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their views as to how that supply should be spent were contemptuously ignored. The Duke of Richmond died in 1819. Next year the Earl of Dalhousie came from Nova Scotia to assume the government, holding office until the year 1828. During all this period the financial question was ever to the front. The assembly, indeed, several times refused supplies. In their anxiety to carry their point, they even neglected, at times, their proper legislative functions, and works of public improvement were delayed.

The Union Project of 1822.-Upper Canada was a loser by this strife. She was entitled to a portion of the duties collected upon goods imported into the lower province, many of which were, of course, simply on their way to the upper. The existing agreement was allowed to expire and no new one could be arrived at. The English-speaking minority in Lower Canada were not slow to attribute the troubles of the province to the French-Canadian majority, representing them as hostile to British immigration and British trade. The ruling minority would have been glad to join hands with the English-speaking inhabitants of Upper Canada. To this end a bill for the union of the two provinces was (clandestinely, it is said) introduced into the British House of Commons in 1822. Though rejected in that year it was apparently the intention to re-introduce it in the following session, and there was in consequence great excitement in Lower Canada. Neilson characterized the bill as most unfair in several particulars. On the basis of population Upper Canada was to be given too large a number of members in the union assembly ; the property qualification was too high; and the use of the French language in the proceedings of the assembly was to be abolished. Strange to say, the legislative council by a narrow majority disapproved of the union project. Upper Canada, too, opposed it, and the bill, therefore, was not again introduced.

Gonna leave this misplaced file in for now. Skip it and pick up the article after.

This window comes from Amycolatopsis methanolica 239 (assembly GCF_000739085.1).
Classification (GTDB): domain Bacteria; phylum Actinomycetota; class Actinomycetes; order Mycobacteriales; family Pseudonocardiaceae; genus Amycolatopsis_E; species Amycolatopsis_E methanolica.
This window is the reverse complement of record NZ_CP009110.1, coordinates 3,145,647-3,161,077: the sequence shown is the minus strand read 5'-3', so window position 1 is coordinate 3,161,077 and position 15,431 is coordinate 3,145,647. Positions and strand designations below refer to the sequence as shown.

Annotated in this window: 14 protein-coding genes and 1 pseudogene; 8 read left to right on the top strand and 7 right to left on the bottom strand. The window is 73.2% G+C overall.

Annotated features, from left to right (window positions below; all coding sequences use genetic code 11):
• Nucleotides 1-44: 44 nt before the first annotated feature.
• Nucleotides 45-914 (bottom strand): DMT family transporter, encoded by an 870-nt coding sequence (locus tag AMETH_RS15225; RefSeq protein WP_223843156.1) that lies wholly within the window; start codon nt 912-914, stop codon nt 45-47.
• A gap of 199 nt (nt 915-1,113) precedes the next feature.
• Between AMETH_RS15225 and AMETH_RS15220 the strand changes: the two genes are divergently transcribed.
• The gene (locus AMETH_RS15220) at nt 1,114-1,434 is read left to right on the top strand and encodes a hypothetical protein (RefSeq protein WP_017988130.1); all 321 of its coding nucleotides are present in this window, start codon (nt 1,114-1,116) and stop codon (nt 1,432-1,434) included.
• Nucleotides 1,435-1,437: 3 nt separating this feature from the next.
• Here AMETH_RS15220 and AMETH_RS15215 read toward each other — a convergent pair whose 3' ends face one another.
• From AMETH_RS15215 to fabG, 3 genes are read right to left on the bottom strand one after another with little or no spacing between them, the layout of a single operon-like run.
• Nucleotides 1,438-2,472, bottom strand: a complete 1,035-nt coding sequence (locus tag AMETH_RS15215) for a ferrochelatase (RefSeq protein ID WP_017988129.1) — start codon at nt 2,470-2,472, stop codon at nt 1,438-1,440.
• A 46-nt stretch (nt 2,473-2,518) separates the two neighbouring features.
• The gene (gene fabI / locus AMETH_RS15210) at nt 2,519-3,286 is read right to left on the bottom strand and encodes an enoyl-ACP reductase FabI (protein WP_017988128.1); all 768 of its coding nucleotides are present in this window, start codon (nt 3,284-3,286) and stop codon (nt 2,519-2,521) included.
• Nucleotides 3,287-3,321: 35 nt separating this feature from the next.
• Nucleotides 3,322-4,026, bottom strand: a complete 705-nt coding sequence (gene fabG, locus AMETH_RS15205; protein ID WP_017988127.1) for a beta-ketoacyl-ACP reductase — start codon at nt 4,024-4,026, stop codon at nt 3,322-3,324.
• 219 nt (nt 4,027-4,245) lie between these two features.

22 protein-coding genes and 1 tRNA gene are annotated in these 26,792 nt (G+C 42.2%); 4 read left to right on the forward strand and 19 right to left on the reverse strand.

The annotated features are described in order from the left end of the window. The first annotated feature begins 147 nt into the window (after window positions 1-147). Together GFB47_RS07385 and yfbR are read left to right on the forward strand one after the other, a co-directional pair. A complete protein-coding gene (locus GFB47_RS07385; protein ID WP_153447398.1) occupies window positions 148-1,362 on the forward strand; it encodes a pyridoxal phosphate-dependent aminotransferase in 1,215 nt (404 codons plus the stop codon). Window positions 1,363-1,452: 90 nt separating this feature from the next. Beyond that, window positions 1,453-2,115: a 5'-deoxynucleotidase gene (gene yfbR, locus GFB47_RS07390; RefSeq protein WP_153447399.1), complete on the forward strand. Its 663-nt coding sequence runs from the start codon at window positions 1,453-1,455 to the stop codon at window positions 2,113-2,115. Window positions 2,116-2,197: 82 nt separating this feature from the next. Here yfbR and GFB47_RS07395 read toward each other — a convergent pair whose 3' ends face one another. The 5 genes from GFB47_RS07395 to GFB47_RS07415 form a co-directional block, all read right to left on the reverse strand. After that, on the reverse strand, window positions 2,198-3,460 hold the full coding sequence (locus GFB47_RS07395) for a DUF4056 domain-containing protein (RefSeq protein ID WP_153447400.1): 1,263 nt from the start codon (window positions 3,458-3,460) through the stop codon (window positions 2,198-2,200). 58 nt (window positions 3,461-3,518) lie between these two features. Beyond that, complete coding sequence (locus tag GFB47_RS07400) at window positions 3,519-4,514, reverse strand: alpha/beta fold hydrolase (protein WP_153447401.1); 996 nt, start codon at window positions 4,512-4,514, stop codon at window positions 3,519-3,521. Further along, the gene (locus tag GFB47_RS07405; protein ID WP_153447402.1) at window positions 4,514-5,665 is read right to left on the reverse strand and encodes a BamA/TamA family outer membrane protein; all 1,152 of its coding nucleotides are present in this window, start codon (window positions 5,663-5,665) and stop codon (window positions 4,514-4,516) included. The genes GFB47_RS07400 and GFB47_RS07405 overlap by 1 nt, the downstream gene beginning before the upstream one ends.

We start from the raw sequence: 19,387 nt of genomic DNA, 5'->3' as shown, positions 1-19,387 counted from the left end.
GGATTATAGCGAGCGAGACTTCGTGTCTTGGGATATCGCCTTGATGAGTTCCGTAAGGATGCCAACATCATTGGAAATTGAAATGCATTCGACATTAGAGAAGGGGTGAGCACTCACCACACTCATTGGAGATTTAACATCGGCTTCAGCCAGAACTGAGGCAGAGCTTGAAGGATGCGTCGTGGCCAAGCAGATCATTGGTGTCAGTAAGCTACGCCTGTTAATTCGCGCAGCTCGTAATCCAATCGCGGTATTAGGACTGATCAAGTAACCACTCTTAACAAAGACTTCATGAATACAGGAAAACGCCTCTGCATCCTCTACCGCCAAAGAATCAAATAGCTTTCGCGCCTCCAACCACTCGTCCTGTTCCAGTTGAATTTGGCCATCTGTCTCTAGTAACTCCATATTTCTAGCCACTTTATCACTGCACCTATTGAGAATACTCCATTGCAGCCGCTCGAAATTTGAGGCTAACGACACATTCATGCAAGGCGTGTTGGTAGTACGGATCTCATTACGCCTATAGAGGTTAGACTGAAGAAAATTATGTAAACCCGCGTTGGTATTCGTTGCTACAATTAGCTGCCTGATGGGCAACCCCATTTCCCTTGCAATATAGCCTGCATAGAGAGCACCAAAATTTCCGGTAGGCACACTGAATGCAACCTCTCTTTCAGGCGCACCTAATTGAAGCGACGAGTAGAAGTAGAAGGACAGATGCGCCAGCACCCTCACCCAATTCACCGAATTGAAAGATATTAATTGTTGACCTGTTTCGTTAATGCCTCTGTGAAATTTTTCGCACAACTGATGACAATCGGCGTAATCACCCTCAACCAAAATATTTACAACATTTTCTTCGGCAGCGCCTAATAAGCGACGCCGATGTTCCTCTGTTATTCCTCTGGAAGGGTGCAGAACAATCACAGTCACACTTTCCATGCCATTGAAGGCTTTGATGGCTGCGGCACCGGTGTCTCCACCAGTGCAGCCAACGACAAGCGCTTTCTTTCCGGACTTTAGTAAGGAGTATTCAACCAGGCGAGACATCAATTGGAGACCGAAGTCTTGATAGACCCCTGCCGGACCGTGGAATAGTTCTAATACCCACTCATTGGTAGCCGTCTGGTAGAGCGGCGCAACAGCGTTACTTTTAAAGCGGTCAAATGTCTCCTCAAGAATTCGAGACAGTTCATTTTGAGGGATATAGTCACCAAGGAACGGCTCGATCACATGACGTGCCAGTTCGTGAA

Financial Legislation in England. —But, although the

Union Bill was dropped, the British parliament came to the rescue of the executive in Lower Canada in a somewhat high-handed way. Several revenue Acts of the provincial assembly, which were about to expire, were continued for five years by an Imperial enactment— the " Canada Trade Act." The result was that the executive of Lower Canada had at their command all the revenues under these provincial Acts in addition to the other

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